IN THE CRUNCHING snow and slippery ice their conveyance skidded out of London with a lusty blow of clarion ten minutes late of the appointed hour. They had the carriage to themselves on such a wintry day and it went without saying that all that was found up top was the leather-bound bundles of London news and the driver who sat beside them. He was a large man in muffler and greatcoat, whose figure was a hunched white mound long before they’d reached Hertfordshire. Here, where the coach banged on the rutted roads as if it had no wheels, where the landscape beyond the frosted glass was one shapeless void of grey desolation, it was poor wager that they’d travel another mile of the Great North Road. This was the first coach out in days, a trial run to see if journeys were possible and links re-forgeable with the frozen north. It was possible, the cocky driver assured them; he’d driven through worse, while his grandfather, in the bleak winter of 1709, had driven through snow storms unknown to Russians, while birds fell dead from the sky. The key to getting through was outriders, he explained, and at the next inn, just beyond Ware, he promised to engage them and bill his employers for the cost. There might even be a reward if he got through. Those northerners at the Leeds newspaper offices were ravenous for the London gossip, not to mention the latest news from the front, and they would have it, he said, and pay handsomely for the privilege. But as Nell looked out again on the cold windswept scape, where the snow broke in pelting flurries against the rattling glass and caked its corners white, she began to question his optimism. She even wondered if he was there still upon his box, or whether he’d long departed and the coach bumped along unmanned on its ghostly way.
Foolish rather than brave, Joe saw no need to worry. ‘We’re going home, sis,’ he said, blowing on his hands, which he’d taken from his gloves to inspect. ‘It’s where we belong. All of us,’ he added, with a quick glance at Olu.
‘But what are we going home to?’ Nell asked, contending with her fear as a flock of winter thrushes flew past, their underwings red as blood. ‘If things are coming to a head, which I think they are …’ – she couldn’t say the rest, wasn’t sure what it entailed.
‘What will be, will be,’ said Olu softly. ‘We have all made our bed together.’
Joe’s eyes kindled and his tongue sought his lips in childish wonder. Again came that look he had given her a moment ago, a look of interest, maybe even of longing.
‘What’s to become of me? – that’s what I’d like to know,’ said Robert, picking at the seam of his threadbare coat. ‘At least you’ve all got a home to go to.’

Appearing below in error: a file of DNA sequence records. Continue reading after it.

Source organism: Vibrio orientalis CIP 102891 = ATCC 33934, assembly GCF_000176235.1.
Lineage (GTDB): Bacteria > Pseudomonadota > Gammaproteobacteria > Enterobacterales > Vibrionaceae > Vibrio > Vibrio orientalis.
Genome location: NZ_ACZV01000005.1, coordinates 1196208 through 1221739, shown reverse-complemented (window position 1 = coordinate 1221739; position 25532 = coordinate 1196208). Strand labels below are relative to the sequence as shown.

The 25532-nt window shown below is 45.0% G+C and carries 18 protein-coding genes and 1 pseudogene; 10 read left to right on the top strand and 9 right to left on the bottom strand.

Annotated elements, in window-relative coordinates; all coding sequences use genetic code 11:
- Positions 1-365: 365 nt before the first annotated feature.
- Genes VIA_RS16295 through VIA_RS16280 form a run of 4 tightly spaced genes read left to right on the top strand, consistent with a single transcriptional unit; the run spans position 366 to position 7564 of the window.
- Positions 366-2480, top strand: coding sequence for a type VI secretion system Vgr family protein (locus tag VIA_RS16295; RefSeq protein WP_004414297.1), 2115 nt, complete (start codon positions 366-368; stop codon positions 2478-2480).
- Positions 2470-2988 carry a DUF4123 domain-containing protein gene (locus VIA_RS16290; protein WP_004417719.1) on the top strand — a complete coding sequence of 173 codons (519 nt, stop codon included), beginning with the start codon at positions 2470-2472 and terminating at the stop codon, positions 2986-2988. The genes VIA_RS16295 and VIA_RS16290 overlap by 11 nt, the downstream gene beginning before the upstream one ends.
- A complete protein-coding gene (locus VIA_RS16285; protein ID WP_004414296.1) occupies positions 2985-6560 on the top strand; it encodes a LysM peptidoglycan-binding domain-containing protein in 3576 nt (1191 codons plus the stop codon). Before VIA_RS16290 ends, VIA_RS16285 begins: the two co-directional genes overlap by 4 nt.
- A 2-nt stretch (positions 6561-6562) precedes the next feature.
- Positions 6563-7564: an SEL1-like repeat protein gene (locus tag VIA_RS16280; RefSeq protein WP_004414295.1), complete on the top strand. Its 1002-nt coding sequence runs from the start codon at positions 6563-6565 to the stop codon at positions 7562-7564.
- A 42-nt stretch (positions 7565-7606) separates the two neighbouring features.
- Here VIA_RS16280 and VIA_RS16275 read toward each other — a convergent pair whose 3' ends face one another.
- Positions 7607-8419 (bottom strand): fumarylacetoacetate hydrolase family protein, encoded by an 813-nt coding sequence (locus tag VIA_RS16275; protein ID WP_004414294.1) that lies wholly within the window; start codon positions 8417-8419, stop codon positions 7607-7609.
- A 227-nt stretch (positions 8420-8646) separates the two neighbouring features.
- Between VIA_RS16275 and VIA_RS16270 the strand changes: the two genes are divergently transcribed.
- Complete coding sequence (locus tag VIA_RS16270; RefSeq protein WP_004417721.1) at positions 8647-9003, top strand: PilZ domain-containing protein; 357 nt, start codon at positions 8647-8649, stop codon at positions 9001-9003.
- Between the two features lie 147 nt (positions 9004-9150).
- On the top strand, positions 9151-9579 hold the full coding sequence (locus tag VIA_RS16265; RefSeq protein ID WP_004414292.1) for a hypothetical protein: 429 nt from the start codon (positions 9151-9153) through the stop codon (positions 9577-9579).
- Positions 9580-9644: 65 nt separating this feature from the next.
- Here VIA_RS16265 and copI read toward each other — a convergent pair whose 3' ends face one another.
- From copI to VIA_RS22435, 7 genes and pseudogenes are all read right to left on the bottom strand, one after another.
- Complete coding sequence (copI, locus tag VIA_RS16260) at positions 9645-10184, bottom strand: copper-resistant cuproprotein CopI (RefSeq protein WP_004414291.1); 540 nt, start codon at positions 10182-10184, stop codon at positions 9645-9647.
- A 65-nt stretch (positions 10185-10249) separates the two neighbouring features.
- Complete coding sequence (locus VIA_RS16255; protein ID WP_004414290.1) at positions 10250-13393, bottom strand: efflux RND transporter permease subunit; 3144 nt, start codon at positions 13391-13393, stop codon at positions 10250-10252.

‘You have a home too, Robert,’ Nell told him. ‘You have a family waiting.’
She felt his urge to speak his mind. ‘They expected me to make my fortune,’ was all he said. ‘I can’t go home poorer than I went.’
‘Have no fear, Robert,’ said Joe cheerily. ‘Something will turn up. I’ll see to it.’
‘You’ll see to it?’ Nell asked, shooting him a glance.
‘We’ll all see to it, together,’ he said, in hope. ‘Won’t we?’
They seemed a sorry party: the men feeble in their manhood, despairing, looking to the women to save them, while they, who felt the same despair, must hide it like mothers from their children. Nell was thinking of Olu and who felt worse – Olu because her fate was so uncertain, going home to the man who’d banished her and another who hated her for reasons yet unclear; Nell because she had no magic to count on, doubted there’d been any in the first place, all a chimera of her own making. Or perhaps Olu, sensing a bigger child than herself, had fed Nell’s sense of wonder like a sparrow feeds a cuckoo. She’d said nothing of her recent captivity, so Nell asked her now – because the intimacy of the carriage encouraged it – if her father had harmed her.
‘I not see His Lordship but I heard his instructions through his men: gentleness, kindness, not a hair of my head to be harmed. You find that strange?’
‘Only a little,’ Nell said, for the news in itself wasn’t startling. She remembered his allusions to Damiens’ terrible death, his attraction and regret when it came to extreme cruelty, his apparent mellowing with age. She wondered if Olu was a means of redress, as well as power and pleasure.
‘Well it’s not strange, it’s usual,’ Olu said to disabuse her. ‘A man like him wears two faces, one here in England, one over there. He not show his other self – his true self – till he gets me back where I came from. He do with me what he likes on his tropical island. There, five thousand miles away, he can be the beast to all his beauties.’
‘Yes, yes,’ said Joe as he looked at her, ‘you are a beauty. I’ve never really seen it till now.’
This time she returned his look, not with scorn as Nell expected, but with wary regard not at odds with her question: ‘Will you be the beast out there, sir? – when you go to his neighbouring island?’
‘Now steady on, damn it all,’ said Joe, caught unawares. ‘We’re not all animals, you know. Take my father even, he can be hard, he can be cruel – God knows, I know it more than most…’ – he broke off for he’d gone too fast – ‘…but with women – all women, he shows respect, behaves with impeccable decorum…He’s not your everyday cultured gentleman, not a man for lace cuffs and piquant repartee but…well I think you know what I’m saying. I’ve inherited at least that from him…I do hope.’